NASA Plans for More SLS Solid Rocket Boosters to Launch Up to 9 Artemis Moon Missions

Artemis I Booster Segments

Exploration Ground System teams are processing the Artemis I booster segments and preparing to stack them with forward and aft assemblies at NASA’s Kennedy Space Center in Florida. The Space Launch System (SLS) rocket booster segments arrived on June 15 by trains traveling from Utah near Northrop Grumman’s facility where they were manufactured. Northrop Grumman has already produced the booster segments for the Artemis II mission and is in the process of manufacturing the rocket motors for the Artemis III. The SLS twin solid rocket boosters provide more than 75 percent of the power to launch the rocket on the Artemis missions to the Moon. Credit: NASA

NASA has taken the next steps toward building Space Launch System (SLS) solid rocket boosters to support as many as six additional flights, for a total of up to nine Artemis missions. The agency is continuing to work with Northrop Grumman of Brigham City, Utah, the current lead contractor for the solid rocket boosters that will launch the first three Artemis missions, including the mission that will land the first woman and next man on the Moon in 2024.

Under this letter contract, with a potential value of $49.5 million, NASA will provide initial funding and authorization to Northrop Grumman to order long-lead items to support building the twin boosters for the next six SLS flights. Northrop Grumman will be able to make purchases as the details of the full contract are finalized within the next year. The full Boosters Production and Operations Contract is expected to support booster production and operations for SLS flights 4-9. The period of performance for the letter contract is 150 days; the definitized contract will extend through December 31, 2030.

Five Segment Solid Rocket Booster

The SLS booster is the largest, most powerful solid propellant booster ever built for flight. Standing 17 stories tall and burning approximately six tons of propellant every second, each booster generates more thrust than 14 four-engine jumbo commercial airliners. Together, the SLS twin boosters provide more than 75 percent of the total SLS thrust at launch. Credit: NASA

“This initial step ensures that NASA can build the boosters needed for future Space Launch System rockets that will be needed for the Artemis missions to explore the Moon,” said John Honeycutt, SLS Program Manager at NASA’s Marshall Space Flight Center in Huntsville, Alabama. “The letter contract allows us to buy long-lead materials in time for manufacturing boosters for the fourth flight.”

The twin solid rocket boosters, which are mounted on the side of the SLS core stage, will produce more than 75% percent of the thrust for each SLS launch. The boosters were based on the design of the space shuttle solid rocket boosters but include a fifth segment to produce the extra power needed to send the larger SLS rocket to space.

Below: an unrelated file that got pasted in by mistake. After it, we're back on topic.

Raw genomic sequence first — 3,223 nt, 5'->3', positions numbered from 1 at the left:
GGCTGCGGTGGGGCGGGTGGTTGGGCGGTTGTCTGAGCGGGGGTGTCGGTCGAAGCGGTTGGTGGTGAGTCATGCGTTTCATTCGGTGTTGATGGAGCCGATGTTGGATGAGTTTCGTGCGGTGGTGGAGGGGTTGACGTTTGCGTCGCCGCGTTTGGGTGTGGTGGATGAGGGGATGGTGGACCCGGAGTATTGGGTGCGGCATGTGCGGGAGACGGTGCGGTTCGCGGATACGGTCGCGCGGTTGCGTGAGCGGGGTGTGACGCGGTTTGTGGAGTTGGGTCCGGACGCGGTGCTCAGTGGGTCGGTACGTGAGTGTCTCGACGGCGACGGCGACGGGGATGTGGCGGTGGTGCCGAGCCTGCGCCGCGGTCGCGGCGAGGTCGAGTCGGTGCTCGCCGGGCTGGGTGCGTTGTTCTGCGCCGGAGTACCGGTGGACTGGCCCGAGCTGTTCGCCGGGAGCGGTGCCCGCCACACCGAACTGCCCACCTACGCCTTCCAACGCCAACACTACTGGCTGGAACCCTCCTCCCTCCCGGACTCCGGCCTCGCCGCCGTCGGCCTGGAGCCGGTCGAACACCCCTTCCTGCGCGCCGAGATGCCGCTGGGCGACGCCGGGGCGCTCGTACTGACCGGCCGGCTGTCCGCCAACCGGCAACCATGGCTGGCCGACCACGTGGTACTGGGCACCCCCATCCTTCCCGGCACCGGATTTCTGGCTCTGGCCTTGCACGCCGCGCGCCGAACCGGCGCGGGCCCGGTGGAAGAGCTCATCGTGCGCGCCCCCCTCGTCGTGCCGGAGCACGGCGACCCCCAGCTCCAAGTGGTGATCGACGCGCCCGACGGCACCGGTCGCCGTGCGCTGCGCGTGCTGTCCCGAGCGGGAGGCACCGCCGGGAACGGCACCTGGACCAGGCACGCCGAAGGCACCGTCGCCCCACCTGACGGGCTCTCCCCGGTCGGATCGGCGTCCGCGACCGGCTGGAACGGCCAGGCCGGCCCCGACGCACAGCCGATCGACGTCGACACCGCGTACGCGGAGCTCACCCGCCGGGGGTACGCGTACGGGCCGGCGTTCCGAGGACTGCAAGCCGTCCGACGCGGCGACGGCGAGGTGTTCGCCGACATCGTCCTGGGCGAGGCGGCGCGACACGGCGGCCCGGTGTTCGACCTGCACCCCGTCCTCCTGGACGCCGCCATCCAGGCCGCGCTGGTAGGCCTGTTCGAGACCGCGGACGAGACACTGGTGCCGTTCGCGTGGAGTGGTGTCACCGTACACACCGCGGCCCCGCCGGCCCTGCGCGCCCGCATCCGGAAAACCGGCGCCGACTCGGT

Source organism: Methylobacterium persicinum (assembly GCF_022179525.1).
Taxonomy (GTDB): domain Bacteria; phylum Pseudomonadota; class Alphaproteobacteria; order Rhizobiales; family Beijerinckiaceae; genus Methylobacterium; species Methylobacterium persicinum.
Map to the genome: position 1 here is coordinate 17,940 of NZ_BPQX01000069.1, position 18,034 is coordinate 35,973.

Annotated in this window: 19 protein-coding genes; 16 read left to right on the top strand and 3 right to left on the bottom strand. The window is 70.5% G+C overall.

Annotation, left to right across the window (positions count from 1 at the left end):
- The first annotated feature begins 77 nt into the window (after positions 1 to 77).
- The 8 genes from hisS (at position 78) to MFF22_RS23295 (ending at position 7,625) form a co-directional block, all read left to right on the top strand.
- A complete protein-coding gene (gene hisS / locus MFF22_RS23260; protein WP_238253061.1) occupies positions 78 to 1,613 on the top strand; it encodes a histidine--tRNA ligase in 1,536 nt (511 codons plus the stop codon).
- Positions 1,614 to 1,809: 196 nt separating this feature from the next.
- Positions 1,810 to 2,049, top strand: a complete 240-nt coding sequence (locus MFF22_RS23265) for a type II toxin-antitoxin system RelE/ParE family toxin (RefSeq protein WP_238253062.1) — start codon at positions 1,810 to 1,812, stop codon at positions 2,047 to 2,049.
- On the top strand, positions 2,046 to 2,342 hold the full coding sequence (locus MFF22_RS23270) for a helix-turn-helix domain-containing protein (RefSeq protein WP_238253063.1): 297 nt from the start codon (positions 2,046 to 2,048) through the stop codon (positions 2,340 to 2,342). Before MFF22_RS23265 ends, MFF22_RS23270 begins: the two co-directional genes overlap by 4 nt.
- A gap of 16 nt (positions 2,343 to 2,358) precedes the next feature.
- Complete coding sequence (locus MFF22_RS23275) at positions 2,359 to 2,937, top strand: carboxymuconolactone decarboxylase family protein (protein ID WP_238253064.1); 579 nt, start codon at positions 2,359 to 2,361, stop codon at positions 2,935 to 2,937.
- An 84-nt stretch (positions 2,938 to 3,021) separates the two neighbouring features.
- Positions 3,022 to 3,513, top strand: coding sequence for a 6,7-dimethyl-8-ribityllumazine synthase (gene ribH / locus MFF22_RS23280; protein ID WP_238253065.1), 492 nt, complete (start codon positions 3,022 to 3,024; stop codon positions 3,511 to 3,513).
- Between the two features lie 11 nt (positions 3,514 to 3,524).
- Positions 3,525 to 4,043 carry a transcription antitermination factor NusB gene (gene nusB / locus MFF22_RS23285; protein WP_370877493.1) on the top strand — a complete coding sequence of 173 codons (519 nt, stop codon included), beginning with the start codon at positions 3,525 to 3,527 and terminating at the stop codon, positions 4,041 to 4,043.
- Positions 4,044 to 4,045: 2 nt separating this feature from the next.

Space Launch System Solid Rocket Booster

We need a bigger booster for the bold missions NASA’s Space Launch System rocket will give us the capability to achieve. This infographic sums up everything you need to know about the Space Launch System Solid Rocket Booster or SRB. The booster will use a 5-segment solid propellant motor, and the motor is the largest component of the booster. Credit: NASA/MSFC

“We’re ready to process and stack the boosters for the Artemis I mission, and we are making great progress producing boosters for the Artemis II and III missions,” said Bruce Tiller, manager of the SLS Boosters office at Marshall. “NASA is committed to establishing a sustainable presence at the Moon, and this action enables NASA to have boosters ready when needed for future missions.”

Northrop Grumman has delivered the 10 solid rocket booster segments  to NASA’s Kennedy Space Center in Florida. There they will be stacked with other booster components outfitted at Kennedy and readied for launch. Casting is complete for the solid rocket motor segments for Artemis II and is underway for the Artemis III crew lunar landing mission.

Stacking SLS Boosters

Two 177-foot-tall solid rocket boosters help launch NASA’s Space Launch System (SLS) rocket on the Artemis missions to the Moon. Each booster is made up of several large structures that are assembled and prepared for launch by the Exploration Ground Systems team at the agency’s Kennedy Space Center in Florida. Credit: NASA/Kevin O’Brien

Recently, NASA conducted SLS procurement activities to acquire additional RS-25 engines and core stages for future SLS flights. The Interim Cryogenic Propulsion Stage for the second Artemis mission, as well as the launch vehicle stage adapter and Orion stage adapter, are in the initial phase of manufacturing in Alabama.

The SLS rocket, Orion spacecraft, Gateway and Human Landing System are part of NASA’s backbone for deep space exploration. The Artemis program is the next step in human space exploration. It’s part of America’s broader Moon to Mars exploration approach, in which astronauts will explore the Moon and experience gained there to enable humanity’s next giant leap, sending humans to Mars.

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